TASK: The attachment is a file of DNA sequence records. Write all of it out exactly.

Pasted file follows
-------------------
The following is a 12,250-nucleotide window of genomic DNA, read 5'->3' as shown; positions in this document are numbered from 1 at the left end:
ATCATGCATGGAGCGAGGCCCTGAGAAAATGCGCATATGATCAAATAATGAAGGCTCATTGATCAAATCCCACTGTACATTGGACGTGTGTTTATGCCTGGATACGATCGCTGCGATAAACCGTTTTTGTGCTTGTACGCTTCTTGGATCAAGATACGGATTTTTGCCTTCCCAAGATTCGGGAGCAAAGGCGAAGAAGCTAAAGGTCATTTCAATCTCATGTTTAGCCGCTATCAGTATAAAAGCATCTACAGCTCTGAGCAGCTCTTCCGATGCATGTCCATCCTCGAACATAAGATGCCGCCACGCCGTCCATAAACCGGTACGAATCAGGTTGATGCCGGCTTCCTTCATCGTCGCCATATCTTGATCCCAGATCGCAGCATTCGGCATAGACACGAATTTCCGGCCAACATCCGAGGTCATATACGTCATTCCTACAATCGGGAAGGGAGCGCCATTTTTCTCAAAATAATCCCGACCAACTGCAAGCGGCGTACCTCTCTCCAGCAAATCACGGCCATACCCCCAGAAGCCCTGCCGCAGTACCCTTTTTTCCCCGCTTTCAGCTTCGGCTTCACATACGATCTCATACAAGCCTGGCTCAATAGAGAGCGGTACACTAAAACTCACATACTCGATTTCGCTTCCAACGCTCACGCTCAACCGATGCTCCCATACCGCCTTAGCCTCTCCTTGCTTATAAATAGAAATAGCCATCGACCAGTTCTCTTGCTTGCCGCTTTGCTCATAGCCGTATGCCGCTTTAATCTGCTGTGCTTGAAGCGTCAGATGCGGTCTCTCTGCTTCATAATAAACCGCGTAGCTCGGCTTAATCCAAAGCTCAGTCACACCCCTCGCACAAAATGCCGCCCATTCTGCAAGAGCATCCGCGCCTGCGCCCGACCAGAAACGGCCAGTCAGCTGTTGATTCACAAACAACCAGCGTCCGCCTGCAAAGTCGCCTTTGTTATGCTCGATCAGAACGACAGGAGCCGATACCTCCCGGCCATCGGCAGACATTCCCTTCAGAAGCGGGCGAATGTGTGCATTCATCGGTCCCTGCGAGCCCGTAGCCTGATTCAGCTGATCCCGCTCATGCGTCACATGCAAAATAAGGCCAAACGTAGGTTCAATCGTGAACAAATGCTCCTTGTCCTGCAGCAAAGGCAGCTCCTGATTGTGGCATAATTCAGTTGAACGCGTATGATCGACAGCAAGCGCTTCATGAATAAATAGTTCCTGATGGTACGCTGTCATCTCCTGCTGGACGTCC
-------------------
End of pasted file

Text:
The following is a 12,250-nucleotide window of genomic DNA, read 5'->3' as shown; positions in this document are numbered from 1 at the left end:
ATCATGCATGGAGCGAGGCCCTGAGAAAATGCGCATATGATCAAATAATGAAGGCTCATTGATCAAATCCCACTGTACATTGGACGTGTGTTTATGCCTGGATACGATCGCTGCGATAAACCGTTTTTGTGCTTGTACGCTTCTTGGATCAAGATACGGATTTTTGCCTTCCCAAGATTCGGGAGCAAAGGCGAAGAAGCTAAAGGTCATTTCAATCTCATGTTTAGCCGCTATCAGTATAAAAGCATCTACAGCTCTGAGCAGCTCTTCCGATGCATGTCCATCCTCGAACATAAGATGCCGCCACGCCGTCCATAAACCGGTACGAATCAGGTTGATGCCGGCTTCCTTCATCGTCGCCATATCTTGATCCCAGATCGCAGCATTCGGCATAGACACGAATTTCCGGCCAACATCCGAGGTCATATACGTCATTCCTACAATCGGGAAGGGAGCGCCATTTTTCTCAAAATAATCCCGACCAACTGCAAGCGGCGTACCTCTCTCCAGCAAATCACGGCCATACCCCCAGAAGCCCTGCCGCAGTACCCTTTTTTCCCCGCTTTCAGCTTCGGCTTCACATACGATCTCATACAAGCCTGGCTCAATAGAGAGCGGTACACTAAAACTCACATACTCGATTTCGCTTCCAACGCTCACGCTCAACCGATGCTCCCATACCGCCTTAGCCTCTCCTTGCTTATAAATAGAAATAGCCATCGACCAGTTCTCTTGCTTGCCGCTTTGCTCATAGCCGTATGCCGCTTTAATCTGCTGTGCTTGAAGCGTCAGATGCGGTCTCTCTGCTTCATAATAAACCGCGTAGCTCGGCTTAATCCAAAGCTCAGTCACACCCCTCGCACAAAATGCCGCCCATTCTGCAAGAGCATCCGCGCCTGCGCCCGACCAGAAACGGCCAGTCAGCTGTTGATTCACAAACAACCAGCGTCCGCCTGCAAAGTCGCCTTTGTTATGCTCGATCAGAACGACAGGAGCCGATACCTCCCGGCCATCGGCAGACATTCCCTTCAGAAGCGGGCGAATGTGTGCATTCATCGGTCCCTGCGAGCCCGTAGCCTGATTCAGCTGATCCCGCTCATGCGTCACATGCAAAATAAGGCCAAACGTAGGTTCAATCGTGAACAAATGCTCCTTGTCCTGCAGCAAAGGCAGCTCCTGATTGTGGCATAATTCAGTTGAACGCGTATGATCGACAGCAAGCGCTTCATGAATAAATAGTTCCTGATGGTACGCTGTCATCTCCTGCTGGACGTCC